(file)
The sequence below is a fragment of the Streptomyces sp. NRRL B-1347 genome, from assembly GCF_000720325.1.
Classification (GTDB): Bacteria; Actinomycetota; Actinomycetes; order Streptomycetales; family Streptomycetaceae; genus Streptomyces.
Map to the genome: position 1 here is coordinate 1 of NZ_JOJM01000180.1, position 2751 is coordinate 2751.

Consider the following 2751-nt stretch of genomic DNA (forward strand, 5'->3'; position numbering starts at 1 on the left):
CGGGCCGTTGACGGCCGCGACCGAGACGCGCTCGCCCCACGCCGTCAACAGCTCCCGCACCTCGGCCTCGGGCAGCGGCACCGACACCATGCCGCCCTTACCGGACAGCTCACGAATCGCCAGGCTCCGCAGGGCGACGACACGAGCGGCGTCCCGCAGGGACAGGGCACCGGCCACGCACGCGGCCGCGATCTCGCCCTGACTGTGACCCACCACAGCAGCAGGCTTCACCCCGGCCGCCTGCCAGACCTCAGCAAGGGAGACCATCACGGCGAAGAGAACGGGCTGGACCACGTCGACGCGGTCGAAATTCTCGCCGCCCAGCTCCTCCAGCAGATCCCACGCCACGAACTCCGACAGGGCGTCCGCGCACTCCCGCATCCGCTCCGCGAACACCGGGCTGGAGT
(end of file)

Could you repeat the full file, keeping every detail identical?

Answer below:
The sequence below is a fragment of the Streptomyces sp. NRRL B-1347 genome, from assembly GCF_000720325.1.
Classification (GTDB): Bacteria; Actinomycetota; Actinomycetes; order Streptomycetales; family Streptomycetaceae; genus Streptomyces.
Map to the genome: position 1 here is coordinate 1 of NZ_JOJM01000180.1, position 2751 is coordinate 2751.

Consider the following 2751-nt stretch of genomic DNA (forward strand, 5'->3'; position numbering starts at 1 on the left):
CGGGCCGTTGACGGCCGCGACCGAGACGCGCTCGCCCCACGCCGTCAACAGCTCCCGCACCTCGGCCTCGGGCAGCGGCACCGACACCATGCCGCCCTTACCGGACAGCTCACGAATCGCCAGGCTCCGCAGGGCGACGACACGAGCGGCGTCCCGCAGGGACAGGGCACCGGCCACGCACGCGGCCGCGATCTCGCCCTGACTGTGACCCACCACAGCAGCAGGCTTCACCCCGGCCGCCTGCCAGACCTCAGCAAGGGAGACCATCACGGCGAAGAGAACGGGCTGGACCACGTCGACGCGGTCGAAATTCTCGCCGCCCAGCTCCTCCAGCAGATCCCACGCCACGAACTCCGACAGGGCGTCCGCGCACTCCCGCATCCGCTCCGCGAACACCGGGCTGGAGT